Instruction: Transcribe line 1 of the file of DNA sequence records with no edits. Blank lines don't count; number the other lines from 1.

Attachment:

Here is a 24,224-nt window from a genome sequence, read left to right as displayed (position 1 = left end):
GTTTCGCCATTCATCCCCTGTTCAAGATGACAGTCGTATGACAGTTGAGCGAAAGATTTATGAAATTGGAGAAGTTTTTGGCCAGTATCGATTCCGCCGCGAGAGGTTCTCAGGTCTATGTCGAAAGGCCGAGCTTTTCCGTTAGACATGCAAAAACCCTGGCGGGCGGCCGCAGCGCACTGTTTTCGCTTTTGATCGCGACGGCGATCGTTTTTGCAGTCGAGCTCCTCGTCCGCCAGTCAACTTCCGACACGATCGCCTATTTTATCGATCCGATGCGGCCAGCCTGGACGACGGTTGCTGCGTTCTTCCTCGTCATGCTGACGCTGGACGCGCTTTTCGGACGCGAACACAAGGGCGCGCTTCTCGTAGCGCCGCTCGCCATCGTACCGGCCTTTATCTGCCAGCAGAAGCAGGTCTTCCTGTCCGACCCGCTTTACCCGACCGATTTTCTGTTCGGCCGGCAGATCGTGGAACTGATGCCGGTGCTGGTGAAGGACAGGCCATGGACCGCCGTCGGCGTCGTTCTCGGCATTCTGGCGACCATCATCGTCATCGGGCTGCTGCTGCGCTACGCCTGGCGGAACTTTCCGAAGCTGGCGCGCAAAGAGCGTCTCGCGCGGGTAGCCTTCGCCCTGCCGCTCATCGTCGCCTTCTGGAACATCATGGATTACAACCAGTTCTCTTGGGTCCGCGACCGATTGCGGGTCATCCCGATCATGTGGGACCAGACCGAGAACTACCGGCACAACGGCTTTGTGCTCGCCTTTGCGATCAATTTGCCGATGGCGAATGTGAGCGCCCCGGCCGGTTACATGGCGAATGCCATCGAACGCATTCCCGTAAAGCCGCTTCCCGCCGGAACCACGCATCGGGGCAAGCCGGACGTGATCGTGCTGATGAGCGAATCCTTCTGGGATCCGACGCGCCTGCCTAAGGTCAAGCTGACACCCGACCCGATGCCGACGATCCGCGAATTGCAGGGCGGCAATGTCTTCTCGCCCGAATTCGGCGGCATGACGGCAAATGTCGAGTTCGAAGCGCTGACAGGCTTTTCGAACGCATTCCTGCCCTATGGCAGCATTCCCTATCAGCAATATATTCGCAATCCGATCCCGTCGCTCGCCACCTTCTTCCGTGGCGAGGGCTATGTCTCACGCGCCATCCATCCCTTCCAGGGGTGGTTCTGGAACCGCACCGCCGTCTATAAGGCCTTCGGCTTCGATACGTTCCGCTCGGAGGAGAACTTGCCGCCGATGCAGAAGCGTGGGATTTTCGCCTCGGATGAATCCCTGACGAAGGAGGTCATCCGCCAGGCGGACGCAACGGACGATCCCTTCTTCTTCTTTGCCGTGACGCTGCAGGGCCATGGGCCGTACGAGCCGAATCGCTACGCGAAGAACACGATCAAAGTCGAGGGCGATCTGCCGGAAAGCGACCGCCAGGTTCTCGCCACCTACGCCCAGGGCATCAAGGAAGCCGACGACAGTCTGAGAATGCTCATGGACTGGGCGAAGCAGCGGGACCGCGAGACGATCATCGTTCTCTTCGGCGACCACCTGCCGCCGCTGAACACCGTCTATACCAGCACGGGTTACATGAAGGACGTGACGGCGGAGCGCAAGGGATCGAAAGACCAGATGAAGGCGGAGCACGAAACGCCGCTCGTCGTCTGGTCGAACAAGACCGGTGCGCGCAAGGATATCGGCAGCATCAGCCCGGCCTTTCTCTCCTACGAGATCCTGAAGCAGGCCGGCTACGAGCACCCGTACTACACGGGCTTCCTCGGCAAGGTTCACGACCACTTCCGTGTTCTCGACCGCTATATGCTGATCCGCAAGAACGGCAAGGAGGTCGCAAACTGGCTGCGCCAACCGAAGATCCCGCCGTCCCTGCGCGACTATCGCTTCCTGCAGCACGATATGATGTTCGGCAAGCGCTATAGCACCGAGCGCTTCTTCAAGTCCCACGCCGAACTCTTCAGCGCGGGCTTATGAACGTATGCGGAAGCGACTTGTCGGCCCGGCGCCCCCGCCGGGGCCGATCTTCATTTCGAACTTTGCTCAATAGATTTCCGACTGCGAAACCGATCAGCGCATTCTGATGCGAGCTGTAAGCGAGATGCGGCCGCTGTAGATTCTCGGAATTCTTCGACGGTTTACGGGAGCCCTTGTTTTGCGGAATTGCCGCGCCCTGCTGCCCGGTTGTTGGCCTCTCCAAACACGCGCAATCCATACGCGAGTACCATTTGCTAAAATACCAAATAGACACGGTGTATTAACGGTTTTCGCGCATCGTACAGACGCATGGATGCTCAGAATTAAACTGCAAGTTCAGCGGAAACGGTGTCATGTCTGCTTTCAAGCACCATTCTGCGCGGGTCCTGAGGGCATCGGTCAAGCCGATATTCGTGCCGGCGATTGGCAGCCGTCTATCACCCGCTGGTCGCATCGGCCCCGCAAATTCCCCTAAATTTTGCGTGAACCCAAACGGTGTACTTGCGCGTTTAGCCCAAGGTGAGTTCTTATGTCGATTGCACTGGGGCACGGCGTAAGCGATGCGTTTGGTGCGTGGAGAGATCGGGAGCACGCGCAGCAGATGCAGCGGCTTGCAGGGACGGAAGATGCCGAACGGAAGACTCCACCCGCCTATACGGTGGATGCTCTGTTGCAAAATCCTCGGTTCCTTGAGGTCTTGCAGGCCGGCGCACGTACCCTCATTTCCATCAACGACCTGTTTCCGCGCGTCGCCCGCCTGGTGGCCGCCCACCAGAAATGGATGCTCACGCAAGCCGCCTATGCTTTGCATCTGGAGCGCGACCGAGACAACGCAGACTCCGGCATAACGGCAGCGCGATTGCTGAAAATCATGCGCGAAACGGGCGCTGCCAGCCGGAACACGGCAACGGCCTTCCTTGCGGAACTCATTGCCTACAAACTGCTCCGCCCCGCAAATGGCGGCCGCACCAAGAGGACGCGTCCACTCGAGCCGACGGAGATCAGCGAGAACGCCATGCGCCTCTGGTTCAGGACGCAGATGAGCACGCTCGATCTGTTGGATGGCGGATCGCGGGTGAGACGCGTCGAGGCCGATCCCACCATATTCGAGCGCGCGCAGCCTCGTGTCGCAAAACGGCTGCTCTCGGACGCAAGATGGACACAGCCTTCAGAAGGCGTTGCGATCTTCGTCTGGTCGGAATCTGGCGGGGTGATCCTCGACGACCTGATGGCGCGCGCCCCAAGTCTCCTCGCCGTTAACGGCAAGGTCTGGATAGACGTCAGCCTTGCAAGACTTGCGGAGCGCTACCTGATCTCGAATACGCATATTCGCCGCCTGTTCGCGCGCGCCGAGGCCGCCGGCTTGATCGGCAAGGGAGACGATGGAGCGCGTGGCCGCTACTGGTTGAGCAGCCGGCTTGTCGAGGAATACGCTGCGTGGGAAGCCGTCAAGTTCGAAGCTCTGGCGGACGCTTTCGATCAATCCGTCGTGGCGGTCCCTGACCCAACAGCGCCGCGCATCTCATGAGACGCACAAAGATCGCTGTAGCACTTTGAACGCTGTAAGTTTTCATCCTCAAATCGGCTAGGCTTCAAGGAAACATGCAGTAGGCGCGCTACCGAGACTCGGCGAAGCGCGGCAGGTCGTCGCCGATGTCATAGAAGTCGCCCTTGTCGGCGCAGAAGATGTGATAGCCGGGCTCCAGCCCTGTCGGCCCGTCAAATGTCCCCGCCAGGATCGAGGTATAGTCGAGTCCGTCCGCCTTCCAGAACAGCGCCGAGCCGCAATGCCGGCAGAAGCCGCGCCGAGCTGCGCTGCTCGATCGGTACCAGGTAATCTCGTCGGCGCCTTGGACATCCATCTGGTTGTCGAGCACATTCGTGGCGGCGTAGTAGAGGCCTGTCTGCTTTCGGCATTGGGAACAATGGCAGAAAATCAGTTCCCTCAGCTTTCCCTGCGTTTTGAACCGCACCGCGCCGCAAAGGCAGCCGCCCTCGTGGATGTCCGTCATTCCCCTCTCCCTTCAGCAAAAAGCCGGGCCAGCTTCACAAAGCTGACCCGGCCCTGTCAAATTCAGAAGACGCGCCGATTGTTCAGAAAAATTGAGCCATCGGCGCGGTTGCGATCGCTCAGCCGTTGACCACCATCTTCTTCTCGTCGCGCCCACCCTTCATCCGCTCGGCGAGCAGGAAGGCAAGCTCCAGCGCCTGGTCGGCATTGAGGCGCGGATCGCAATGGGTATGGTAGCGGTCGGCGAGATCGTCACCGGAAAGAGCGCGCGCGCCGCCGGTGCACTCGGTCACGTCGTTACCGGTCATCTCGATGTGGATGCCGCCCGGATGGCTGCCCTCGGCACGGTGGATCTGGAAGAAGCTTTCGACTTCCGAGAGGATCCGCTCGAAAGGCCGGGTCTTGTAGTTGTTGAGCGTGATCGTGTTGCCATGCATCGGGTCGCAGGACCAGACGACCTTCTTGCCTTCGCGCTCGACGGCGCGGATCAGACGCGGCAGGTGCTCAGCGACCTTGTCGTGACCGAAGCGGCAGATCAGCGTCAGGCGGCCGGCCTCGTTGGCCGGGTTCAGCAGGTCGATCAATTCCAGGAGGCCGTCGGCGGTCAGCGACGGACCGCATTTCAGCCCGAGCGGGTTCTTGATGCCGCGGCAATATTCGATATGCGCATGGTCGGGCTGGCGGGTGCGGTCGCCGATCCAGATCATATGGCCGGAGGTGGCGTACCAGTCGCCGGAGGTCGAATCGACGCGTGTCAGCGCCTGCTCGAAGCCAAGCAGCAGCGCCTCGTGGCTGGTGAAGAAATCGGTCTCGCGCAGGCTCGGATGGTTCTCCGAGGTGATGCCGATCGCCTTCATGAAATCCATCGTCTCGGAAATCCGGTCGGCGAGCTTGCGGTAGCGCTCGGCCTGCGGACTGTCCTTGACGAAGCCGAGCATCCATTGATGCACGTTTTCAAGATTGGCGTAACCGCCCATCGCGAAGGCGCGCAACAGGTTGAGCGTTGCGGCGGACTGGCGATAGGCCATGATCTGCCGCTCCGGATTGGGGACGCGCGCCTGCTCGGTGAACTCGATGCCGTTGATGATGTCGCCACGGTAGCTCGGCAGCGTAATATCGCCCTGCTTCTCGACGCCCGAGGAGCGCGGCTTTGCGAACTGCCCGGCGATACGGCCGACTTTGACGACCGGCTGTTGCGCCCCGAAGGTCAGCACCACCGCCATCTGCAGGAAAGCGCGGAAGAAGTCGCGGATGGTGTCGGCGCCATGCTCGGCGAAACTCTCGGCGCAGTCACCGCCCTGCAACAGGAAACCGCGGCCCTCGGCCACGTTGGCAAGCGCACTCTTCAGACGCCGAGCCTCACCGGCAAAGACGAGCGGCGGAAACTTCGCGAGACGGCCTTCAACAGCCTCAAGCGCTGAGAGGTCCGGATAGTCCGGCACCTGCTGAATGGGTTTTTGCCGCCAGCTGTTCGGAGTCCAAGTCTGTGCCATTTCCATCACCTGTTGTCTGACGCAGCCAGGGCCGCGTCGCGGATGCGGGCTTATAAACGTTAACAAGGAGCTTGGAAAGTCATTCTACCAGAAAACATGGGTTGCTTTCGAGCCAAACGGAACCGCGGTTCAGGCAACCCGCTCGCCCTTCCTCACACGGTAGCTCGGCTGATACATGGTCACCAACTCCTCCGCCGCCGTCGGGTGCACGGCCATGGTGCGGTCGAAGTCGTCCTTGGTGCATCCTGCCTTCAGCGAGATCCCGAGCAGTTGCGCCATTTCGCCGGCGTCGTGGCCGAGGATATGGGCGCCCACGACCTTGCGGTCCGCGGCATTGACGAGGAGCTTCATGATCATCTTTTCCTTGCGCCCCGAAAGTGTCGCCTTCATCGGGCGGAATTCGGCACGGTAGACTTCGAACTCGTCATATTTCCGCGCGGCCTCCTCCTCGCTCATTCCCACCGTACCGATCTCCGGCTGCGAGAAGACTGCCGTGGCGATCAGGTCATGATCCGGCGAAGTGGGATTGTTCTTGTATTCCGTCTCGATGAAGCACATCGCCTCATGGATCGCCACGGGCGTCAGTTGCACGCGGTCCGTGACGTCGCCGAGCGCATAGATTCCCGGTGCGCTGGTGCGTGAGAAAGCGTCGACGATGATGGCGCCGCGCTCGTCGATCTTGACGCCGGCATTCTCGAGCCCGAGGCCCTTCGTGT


Here is a 24,224-nt window from a genome sequence, read left to right as displayed (position 1 = left end):